April 14th -20th
This week’s articles focus on China’s “new” regional competitor, Malaysia’s bid to become a logistical center in SE Asia, energy exports from the Pacific NW, skills gaps in Canada’s workforce, and China’s revolutionary approach to empire building.
From Bloomberg– As everyone has seemingly written off Japan, China’s recent economic troubles have paved the way for a resurgent Japan.
From the New Straits Times – Malaysia is making heavy investments in logistical and transportation in order to take advantage of its unique geographic position in SE Asia.
From the Economist – Plans to build export hubs in Oregon and Washington to ship coal to Asia are still being debated. Here is an update. The plan includes three hubs along the Columbia River.
From Leader Post – Canadian firm s have found that many of its new and young workers do not possess the skills to conduct international trade, hampering productivity and GDP growth.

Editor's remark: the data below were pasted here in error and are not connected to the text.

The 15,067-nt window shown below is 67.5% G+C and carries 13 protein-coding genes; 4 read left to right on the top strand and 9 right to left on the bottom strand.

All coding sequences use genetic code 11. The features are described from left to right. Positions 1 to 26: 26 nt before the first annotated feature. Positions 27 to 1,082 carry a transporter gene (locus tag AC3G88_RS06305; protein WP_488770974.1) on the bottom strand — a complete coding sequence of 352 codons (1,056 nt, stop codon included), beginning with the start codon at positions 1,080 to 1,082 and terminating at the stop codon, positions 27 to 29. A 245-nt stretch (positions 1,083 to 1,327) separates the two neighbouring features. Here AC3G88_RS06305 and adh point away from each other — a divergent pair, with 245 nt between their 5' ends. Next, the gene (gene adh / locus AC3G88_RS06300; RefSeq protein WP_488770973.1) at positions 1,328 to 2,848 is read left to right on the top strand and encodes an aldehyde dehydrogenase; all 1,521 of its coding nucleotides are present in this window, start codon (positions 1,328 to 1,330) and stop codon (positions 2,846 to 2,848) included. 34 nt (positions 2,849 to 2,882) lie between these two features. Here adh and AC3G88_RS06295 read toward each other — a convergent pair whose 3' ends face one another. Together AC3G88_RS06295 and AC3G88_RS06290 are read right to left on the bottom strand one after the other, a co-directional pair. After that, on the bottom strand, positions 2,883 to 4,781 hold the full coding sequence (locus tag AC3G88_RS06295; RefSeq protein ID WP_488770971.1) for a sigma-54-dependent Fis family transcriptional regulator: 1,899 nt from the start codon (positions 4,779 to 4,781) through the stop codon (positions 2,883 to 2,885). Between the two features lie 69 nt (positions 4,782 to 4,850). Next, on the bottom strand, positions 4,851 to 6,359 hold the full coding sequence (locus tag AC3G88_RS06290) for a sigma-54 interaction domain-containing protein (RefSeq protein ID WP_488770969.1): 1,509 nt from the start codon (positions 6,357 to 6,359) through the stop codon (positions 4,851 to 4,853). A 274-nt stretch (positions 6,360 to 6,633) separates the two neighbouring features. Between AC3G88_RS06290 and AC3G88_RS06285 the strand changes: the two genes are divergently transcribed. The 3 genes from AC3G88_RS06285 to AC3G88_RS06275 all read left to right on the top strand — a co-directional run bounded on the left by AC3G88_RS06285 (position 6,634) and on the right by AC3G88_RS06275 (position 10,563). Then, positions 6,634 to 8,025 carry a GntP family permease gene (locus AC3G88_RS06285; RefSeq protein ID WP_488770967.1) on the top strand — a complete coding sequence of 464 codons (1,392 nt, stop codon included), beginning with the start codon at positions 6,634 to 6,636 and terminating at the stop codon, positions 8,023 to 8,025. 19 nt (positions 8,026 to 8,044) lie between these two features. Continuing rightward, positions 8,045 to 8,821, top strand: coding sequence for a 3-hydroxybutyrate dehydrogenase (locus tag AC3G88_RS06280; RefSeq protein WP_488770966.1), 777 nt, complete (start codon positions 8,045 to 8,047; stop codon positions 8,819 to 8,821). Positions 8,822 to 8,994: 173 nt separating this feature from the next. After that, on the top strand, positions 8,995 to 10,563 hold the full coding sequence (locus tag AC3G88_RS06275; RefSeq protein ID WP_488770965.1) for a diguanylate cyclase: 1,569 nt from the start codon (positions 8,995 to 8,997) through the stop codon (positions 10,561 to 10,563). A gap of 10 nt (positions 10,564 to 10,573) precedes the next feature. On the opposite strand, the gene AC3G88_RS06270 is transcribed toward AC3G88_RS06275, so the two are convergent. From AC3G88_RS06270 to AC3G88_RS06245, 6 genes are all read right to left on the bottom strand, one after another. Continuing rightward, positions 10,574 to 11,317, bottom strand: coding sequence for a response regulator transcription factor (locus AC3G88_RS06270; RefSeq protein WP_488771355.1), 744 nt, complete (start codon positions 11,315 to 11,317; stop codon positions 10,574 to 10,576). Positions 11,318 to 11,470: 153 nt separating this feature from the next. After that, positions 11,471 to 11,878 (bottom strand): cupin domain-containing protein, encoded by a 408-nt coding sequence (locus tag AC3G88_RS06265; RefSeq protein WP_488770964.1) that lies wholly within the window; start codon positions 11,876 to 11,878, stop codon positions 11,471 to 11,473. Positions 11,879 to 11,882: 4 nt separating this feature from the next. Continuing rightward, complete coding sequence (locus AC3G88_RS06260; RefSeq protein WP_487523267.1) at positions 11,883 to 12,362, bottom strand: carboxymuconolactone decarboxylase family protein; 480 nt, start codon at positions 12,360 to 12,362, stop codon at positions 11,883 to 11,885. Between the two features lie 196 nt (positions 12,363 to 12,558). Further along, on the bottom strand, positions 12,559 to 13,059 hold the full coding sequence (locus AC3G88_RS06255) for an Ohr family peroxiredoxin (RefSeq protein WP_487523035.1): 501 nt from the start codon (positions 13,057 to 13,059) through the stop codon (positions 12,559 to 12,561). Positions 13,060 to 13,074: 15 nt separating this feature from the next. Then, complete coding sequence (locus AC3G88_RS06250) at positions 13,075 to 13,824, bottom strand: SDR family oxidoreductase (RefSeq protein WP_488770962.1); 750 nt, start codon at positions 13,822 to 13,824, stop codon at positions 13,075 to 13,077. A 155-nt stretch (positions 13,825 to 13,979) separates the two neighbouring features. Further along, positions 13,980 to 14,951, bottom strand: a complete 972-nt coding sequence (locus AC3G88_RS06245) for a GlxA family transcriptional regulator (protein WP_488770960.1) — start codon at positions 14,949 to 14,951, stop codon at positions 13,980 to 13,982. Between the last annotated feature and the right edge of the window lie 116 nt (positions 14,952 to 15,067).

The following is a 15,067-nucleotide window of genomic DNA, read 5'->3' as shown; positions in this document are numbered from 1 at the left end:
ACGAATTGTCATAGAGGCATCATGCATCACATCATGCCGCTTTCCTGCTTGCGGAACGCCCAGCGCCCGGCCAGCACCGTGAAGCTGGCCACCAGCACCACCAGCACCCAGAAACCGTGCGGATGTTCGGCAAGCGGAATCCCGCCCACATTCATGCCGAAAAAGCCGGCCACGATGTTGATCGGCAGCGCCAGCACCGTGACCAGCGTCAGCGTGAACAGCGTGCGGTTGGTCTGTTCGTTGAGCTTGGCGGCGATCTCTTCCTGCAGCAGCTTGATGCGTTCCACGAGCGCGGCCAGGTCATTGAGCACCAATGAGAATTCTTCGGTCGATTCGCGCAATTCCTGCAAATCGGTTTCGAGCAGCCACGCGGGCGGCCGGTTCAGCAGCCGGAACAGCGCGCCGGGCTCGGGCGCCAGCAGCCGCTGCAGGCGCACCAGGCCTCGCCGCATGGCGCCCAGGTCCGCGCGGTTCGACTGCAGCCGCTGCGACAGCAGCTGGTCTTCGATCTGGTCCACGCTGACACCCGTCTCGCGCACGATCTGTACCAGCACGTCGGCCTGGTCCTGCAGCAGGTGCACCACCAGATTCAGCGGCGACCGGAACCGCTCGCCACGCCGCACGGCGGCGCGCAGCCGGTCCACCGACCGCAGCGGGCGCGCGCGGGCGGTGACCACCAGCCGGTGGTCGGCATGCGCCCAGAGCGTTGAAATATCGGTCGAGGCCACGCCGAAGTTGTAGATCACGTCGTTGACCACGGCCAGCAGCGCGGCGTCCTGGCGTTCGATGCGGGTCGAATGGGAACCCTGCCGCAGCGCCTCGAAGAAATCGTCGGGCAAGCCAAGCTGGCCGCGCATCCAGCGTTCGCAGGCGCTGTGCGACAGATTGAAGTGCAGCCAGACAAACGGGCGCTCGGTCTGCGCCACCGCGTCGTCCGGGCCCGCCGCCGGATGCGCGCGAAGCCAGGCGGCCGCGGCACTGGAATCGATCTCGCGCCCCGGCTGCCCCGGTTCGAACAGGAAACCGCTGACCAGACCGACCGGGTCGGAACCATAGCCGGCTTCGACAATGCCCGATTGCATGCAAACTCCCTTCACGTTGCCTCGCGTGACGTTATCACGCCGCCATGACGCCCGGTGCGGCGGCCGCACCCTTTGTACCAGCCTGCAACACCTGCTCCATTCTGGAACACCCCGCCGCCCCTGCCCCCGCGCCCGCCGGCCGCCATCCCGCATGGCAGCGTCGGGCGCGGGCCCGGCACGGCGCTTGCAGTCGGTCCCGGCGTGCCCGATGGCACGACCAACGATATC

From the Globalist – In the past, the US has resort to force in order to secure its foreign economic interests. China is taking a much less violent approach that seems to be even more effective.
Lucas Hudson is a full-time student in the Masters of International Management program. He received a Bachelor of Arts in Economics and Spanish from the University of Oregon. During his studies, he lived in Valdivia, Chile, studying Spanish language and Latin American history. After graduation, Luke has spent his time traveling extensively throughout South America and working as a banker and accountant for local Portland businesses. He is interested in using his business experience and language skills to find a career that will allow him build relations between Latin America and the Asia-Pacific.